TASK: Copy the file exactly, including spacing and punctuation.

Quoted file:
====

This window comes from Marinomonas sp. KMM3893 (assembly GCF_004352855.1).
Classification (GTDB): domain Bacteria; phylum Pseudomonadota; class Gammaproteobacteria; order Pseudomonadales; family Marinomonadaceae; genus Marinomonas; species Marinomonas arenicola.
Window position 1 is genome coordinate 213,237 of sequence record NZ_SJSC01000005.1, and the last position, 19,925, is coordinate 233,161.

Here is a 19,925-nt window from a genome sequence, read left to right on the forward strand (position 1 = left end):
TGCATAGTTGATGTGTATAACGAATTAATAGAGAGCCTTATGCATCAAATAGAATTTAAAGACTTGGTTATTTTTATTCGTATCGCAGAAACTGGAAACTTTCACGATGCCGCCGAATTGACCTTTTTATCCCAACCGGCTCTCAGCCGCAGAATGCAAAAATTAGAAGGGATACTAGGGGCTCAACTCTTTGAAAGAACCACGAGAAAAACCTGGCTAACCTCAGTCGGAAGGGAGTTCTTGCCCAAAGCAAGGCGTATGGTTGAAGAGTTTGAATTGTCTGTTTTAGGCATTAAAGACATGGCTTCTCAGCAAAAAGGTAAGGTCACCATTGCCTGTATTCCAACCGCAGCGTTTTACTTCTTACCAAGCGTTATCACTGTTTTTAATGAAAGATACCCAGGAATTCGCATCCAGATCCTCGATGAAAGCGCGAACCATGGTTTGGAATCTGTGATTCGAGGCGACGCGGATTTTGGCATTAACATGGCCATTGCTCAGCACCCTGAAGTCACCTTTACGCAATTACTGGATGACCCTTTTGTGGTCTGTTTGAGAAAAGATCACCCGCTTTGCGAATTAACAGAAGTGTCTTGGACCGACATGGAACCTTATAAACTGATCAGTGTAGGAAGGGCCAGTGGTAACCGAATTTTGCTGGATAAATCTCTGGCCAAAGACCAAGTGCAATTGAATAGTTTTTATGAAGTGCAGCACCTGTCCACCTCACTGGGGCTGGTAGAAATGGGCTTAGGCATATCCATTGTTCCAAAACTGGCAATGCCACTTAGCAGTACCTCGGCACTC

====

This window comes from Marinomonas sp. KMM3893 (assembly GCF_004352855.1).
Classification (GTDB): domain Bacteria; phylum Pseudomonadota; class Gammaproteobacteria; order Pseudomonadales; family Marinomonadaceae; genus Marinomonas; species Marinomonas arenicola.
Window position 1 is genome coordinate 213,237 of sequence record NZ_SJSC01000005.1, and the last position, 19,925, is coordinate 233,161.

Here is a 19,925-nt window from a genome sequence, read left to right on the forward strand (position 1 = left end):
TGCATAGTTGATGTGTATAACGAATTAATAGAGAGCCTTATGCATCAAATAGAATTTAAAGACTTGGTTATTTTTATTCGTATCGCAGAAACTGGAAACTTTCACGATGCCGCCGAATTGACCTTTTTATCCCAACCGGCTCTCAGCCGCAGAATGCAAAAATTAGAAGGGATACTAGGGGCTCAACTCTTTGAAAGAACCACGAGAAAAACCTGGCTAACCTCAGTCGGAAGGGAGTTCTTGCCCAAAGCAAGGCGTATGGTTGAAGAGTTTGAATTGTCTGTTTTAGGCATTAAAGACATGGCTTCTCAGCAAAAAGGTAAGGTCACCATTGCCTGTATTCCAACCGCAGCGTTTTACTTCTTACCAAGCGTTATCACTGTTTTTAATGAAAGATACCCAGGAATTCGCATCCAGATCCTCGATGAAAGCGCGAACCATGGTTTGGAATCTGTGATTCGAGGCGACGCGGATTTTGGCATTAACATGGCCATTGCTCAGCACCCTGAAGTCACCTTTACGCAATTACTGGATGACCCTTTTGTGGTCTGTTTGAGAAAAGATCACCCGCTTTGCGAATTAACAGAAGTGTCTTGGACCGACATGGAACCTTATAAACTGATCAGTGTAGGAAGGGCCAGTGGTAACCGAATTTTGCTGGATAAATCTCTGGCCAAAGACCAAGTGCAATTGAATAGTTTTTATGAAGTGCAGCACCTGTCCACCTCACTGGGGCTGGTAGAAATGGGCTTAGGCATATCCATTGTTCCAAAACTGGCAATGCCACTTAGCAGTACCTCGGCACTC